• 1-2 years needs 11-14 hours a night
      • 3-5 years needs 10-13 hours a night
      • 6-13 years needs 9-11 hours a night
      • 14-17 years needs 8-10 hours a night
    • They need more food for their size
      • Give them more protein to help them grow faster
      • If they start getting obese, replace their diet with healthier alternatives
    • They need close friends to play with and have fun with
    • They need more physical time to play outside to be happy and grow
    • The need for a stable and loving home is absolutely vital for their sense of security
    • Children often need to be part of a greater physical purpose
      • Organized and team sports
      • Community groups like the Boy Scouts
      • Special interest groups like karate or band
      • Shared family tasks
    • Most children need lots of emotional support and for their parents to be approachable and supportive of them
  • You need to build a relationship with them
    • Healthy relationships are based on good boundaries, time together and affection
    • You aren’t raising children, you’re raising people, and it is very easy for parents get stuck in bad habits that the children outgrow
    • You need to acknowledge and connect with their feelings or they will never feel valued or loved
      1. Help them verbally label their emotions to help them to understand them and process them
      2. Validate and openly accept all of their emotions
      3. Communicate your values on appropriate behavior in light of their emotions
      4. Set limits when they misbehave regarding the values you’ve clarified to them
  • There are some things that children don’t need, though many cultures fail to notice that it’s unnecessary
    • They don’t need the parents to make more money, and there is zero correlation between their happiness and family’s income
    • They don’t need “educational” toys or any consumer goods, though they may think they need it from some other lack of needs met
    • A child doesn’t need as much protection from failure as most modern parents want to give them
    • Extended family is not necessary for a child to grow (especially dysfunctional family), they just need input from others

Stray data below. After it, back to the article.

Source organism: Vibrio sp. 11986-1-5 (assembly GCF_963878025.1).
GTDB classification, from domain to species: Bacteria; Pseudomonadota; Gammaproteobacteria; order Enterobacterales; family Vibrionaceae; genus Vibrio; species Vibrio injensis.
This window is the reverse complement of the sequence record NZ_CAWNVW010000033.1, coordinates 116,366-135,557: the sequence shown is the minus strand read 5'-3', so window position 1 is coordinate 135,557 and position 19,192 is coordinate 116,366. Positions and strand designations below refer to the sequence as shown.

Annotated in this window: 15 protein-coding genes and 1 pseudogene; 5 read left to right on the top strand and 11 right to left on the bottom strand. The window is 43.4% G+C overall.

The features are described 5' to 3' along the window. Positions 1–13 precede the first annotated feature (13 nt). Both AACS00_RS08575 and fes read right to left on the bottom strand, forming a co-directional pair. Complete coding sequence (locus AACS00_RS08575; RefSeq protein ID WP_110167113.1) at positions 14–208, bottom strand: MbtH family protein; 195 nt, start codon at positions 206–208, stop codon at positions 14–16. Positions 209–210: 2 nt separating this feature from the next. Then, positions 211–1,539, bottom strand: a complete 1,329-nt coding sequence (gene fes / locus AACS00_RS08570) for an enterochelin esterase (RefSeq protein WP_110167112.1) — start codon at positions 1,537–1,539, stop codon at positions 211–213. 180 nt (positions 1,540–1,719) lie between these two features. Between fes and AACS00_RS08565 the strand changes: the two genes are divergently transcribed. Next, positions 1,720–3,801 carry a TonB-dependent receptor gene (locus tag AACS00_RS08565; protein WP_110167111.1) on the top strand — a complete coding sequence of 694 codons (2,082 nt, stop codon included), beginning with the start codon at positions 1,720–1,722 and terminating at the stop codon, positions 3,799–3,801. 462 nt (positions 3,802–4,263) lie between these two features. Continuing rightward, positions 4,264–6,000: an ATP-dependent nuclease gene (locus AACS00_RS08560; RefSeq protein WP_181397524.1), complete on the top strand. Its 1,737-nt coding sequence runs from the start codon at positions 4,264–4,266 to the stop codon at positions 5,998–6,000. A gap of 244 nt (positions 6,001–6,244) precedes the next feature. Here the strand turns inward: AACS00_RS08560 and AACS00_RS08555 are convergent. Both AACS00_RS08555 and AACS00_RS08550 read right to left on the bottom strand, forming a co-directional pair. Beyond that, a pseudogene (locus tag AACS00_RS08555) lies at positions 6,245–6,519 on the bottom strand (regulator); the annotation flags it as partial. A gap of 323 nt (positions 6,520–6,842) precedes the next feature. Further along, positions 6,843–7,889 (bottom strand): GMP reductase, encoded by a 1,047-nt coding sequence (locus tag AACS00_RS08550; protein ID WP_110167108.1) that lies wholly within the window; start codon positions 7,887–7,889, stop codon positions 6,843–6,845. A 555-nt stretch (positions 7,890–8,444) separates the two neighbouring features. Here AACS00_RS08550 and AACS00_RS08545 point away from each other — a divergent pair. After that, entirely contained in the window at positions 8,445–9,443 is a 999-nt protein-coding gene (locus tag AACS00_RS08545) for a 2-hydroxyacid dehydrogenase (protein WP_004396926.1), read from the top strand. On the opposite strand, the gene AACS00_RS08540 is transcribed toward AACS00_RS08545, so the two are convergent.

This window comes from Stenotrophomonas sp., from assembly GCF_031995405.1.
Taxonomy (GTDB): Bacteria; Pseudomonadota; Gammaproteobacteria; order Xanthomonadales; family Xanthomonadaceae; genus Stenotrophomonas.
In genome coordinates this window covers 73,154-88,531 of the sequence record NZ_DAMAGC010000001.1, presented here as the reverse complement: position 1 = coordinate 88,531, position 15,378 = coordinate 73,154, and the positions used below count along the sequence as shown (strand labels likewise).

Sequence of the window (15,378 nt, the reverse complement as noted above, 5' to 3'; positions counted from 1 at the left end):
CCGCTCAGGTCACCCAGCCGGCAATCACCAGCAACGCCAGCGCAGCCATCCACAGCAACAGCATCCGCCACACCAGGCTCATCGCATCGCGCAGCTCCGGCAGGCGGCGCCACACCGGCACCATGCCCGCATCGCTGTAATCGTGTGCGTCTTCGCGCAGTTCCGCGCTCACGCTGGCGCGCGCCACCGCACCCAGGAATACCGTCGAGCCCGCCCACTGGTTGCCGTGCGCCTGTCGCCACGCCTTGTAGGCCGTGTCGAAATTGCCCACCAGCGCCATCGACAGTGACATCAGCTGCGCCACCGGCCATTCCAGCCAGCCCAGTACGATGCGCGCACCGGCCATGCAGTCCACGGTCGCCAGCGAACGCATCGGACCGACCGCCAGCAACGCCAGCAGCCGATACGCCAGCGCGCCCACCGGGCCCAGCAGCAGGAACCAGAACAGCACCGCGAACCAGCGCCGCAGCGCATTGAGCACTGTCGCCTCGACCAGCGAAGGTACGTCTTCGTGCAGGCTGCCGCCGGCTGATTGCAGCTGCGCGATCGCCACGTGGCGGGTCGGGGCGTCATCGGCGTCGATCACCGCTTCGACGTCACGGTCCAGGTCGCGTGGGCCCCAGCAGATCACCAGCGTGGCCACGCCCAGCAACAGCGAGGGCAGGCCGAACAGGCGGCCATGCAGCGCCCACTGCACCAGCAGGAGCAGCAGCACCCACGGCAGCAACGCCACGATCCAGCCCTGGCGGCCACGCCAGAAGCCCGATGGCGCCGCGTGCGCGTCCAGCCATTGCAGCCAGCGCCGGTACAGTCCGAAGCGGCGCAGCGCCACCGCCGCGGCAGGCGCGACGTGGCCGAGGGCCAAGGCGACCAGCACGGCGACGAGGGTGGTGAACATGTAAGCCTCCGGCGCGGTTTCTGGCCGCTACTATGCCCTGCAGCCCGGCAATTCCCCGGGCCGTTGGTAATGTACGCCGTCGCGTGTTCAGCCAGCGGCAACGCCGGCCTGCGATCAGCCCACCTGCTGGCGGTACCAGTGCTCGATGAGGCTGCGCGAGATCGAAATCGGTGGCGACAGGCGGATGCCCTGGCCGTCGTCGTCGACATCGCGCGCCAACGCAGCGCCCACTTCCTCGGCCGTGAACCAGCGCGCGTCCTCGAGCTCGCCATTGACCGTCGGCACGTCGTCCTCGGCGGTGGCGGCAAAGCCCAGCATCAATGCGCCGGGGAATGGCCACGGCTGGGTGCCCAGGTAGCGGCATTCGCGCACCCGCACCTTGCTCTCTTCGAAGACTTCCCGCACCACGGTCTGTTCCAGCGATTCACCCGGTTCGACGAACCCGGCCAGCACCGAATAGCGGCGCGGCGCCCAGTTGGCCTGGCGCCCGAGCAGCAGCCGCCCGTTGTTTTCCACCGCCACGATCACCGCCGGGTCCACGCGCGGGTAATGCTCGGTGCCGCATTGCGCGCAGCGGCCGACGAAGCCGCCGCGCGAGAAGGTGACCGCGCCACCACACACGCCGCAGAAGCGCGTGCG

Try to inspire them to learn and act properly on their own

  • Teach them the groundwork of all success
    • How to be clearly aware of emotions, thoughts, hunches, intuitions and current needs
      • How to prioritize them in order to react to life challenges in healthy, safe and satisfying ways
    • How to think critically, objectively, clearly and independently to make effective decisions
    • How to develop a realistic identity and emotional awareness of self and others
    • How to communicate effectively
    • How to balance life successfully between extremes
      • Short-term pleasure versus long-term satisfaction
      • Pleasing others versus pleasing self
      • Realities of self and the world versus tempting illusions and distortions
      • Attitudes of pessimism, idealism and realistic optimism
      • Work, play and rest
      • Spirituality versus physical state of things
    • How to take personal authentic responsibility for the results of decisions and actions
      • This is in contrast to denial, blaming, confusion, pretending it doesn’t exist or taking it out on something else
      • There is a healthy level of personal shame attached to being responsible that accepts our limitations and doesn’t dwell on them
    • Giving others responsibility for their own choices, actions, feelings, health and wellness
    • How to re-learn attitudes, beliefs, habits and ideas that no longer fit new understandings of reality and goals
  • There are many disciplines a child will have to eventually learn, and a great parent teaches all of them
    • How to manage money by earning, saving and spending wisely
    • Basic skills like cooking, hygiene, housekeeping and laws
    • The way to make responsible and healthy decisions about dating, relationships and their own children
    • Comfort with uncertainty and ambiguity to be able to answer the eternal questions
      • Life and conception, aging, death
      • Our origins, God, evil, miracles
      • Trauma, joy, hope, love
    • Understanding the social skills of tact, empathy, intimacy, selective trust, assertiveness, cooperation, obedience and respectful confrontation
    • Adapt a meaningful life plan about where their life is going in the next several years and beyond
  • Limit their time with media built for uncreative consumption
    • This includes most television, many movies, most video games and a lot of books
    • Get them to play outside more often
    • Take them to new places consistently
  • Try to foster learning through exposure to good information
    • Post a map of the world or the periodic table of the elements in the bathroom